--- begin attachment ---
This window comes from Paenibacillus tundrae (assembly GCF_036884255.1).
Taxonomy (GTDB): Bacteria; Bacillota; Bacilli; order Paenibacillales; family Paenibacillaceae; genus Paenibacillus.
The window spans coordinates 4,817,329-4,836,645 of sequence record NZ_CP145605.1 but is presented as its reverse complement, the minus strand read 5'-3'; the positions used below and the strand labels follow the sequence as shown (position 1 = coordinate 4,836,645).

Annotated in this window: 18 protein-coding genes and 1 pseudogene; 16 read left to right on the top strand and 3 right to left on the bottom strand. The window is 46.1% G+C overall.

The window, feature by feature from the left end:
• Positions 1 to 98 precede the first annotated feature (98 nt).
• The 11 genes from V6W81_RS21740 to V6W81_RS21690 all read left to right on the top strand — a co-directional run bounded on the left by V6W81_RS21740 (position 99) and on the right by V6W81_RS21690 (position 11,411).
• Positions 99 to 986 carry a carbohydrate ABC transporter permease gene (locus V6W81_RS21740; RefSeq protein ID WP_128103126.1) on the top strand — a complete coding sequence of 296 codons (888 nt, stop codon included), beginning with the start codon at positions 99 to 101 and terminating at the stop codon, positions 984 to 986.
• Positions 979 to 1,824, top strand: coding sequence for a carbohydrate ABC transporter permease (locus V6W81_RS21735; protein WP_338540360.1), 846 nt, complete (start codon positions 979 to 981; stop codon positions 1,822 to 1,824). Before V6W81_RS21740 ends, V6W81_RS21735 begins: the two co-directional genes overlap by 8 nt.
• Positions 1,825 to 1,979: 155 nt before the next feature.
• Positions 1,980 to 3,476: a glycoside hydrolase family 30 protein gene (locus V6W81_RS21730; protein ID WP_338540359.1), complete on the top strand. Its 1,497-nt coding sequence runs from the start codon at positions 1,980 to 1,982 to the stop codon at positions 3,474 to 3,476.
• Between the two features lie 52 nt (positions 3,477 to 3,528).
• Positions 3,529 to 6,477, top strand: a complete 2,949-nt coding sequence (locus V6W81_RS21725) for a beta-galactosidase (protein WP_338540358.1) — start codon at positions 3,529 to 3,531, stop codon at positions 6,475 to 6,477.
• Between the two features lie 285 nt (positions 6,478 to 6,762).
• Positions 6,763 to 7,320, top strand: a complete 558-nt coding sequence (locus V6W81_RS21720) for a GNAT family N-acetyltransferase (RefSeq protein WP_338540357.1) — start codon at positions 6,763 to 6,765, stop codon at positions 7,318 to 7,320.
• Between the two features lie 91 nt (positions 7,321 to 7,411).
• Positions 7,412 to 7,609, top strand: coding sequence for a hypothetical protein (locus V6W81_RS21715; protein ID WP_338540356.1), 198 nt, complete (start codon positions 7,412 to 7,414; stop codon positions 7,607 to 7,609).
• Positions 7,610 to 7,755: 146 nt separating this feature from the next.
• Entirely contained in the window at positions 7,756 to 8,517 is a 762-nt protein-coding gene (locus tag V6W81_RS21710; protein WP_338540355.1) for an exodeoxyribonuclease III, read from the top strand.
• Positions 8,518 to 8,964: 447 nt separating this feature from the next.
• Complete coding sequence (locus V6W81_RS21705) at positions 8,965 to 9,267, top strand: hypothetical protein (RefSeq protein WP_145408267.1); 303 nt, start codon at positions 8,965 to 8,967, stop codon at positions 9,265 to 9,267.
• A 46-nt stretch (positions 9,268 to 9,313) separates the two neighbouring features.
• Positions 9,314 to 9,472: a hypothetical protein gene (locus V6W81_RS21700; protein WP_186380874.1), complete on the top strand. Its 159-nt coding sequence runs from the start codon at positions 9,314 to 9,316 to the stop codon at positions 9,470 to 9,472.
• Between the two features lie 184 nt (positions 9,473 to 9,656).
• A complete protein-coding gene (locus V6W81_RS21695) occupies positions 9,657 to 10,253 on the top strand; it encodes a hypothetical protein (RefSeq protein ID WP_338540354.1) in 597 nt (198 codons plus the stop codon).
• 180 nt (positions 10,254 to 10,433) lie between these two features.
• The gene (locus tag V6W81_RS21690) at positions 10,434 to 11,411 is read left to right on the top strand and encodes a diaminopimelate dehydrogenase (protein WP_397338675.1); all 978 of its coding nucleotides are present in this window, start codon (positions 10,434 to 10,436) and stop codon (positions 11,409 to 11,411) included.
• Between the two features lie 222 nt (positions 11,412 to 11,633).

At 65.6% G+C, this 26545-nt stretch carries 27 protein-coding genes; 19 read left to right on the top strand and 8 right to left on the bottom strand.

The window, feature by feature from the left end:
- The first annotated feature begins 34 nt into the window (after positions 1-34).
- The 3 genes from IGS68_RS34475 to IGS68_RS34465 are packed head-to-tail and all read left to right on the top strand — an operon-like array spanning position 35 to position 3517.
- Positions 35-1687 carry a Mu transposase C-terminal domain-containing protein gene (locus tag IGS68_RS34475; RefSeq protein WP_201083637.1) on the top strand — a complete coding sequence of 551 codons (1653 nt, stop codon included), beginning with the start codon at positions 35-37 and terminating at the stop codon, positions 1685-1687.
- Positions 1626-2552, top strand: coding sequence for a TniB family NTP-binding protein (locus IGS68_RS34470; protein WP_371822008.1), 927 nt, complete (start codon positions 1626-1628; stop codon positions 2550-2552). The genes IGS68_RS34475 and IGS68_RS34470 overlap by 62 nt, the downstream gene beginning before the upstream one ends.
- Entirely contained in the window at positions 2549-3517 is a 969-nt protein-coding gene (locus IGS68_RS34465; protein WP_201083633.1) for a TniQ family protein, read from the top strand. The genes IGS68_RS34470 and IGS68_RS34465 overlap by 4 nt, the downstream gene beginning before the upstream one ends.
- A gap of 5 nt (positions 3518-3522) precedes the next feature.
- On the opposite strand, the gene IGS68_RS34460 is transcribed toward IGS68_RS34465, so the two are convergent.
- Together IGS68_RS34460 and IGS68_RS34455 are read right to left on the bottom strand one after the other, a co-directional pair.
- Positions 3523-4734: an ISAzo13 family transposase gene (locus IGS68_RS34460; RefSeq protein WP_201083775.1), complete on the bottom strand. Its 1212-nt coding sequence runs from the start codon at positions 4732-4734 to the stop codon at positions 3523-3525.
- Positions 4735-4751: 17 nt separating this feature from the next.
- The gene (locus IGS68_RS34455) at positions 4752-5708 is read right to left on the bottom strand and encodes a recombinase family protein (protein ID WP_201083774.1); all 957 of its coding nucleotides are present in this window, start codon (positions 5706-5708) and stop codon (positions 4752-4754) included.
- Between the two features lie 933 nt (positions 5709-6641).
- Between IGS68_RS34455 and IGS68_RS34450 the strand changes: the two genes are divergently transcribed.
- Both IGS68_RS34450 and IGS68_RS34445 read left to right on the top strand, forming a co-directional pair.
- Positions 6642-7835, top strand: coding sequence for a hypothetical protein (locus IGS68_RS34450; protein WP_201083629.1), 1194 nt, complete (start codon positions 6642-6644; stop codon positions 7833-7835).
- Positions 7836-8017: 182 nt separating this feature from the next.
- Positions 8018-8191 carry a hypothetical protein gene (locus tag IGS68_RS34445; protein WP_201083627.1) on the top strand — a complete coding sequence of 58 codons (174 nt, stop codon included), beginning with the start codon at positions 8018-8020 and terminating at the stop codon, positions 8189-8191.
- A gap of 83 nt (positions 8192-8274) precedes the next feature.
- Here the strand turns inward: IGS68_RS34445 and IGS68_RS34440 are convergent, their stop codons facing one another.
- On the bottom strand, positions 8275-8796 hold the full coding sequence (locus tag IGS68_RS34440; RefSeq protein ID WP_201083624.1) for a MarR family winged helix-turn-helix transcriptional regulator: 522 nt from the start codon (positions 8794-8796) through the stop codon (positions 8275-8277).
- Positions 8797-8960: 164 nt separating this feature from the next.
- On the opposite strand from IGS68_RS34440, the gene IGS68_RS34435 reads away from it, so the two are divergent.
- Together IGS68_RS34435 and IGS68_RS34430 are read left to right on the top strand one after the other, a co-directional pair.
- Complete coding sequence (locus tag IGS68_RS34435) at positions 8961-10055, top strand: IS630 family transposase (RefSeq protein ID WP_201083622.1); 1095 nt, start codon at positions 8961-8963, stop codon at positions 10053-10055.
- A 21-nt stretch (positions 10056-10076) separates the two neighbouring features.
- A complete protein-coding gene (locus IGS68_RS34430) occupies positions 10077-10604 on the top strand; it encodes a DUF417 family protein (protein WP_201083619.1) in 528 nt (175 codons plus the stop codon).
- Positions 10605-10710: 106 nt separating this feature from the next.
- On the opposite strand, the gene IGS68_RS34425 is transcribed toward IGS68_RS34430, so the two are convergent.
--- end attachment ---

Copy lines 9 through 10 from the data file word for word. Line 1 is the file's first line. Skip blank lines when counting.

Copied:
• Positions 979 to 1,824, top strand: coding sequence for a carbohydrate ABC transporter permease (locus V6W81_RS21735; protein WP_338540360.1), 846 nt, complete (start codon positions 979 to 981; stop codon positions 1,822 to 1,824). Before V6W81_RS21740 ends, V6W81_RS21735 begins: the two co-directional genes overlap by 8 nt.
• Positions 1,825 to 1,979: 155 nt before the next feature.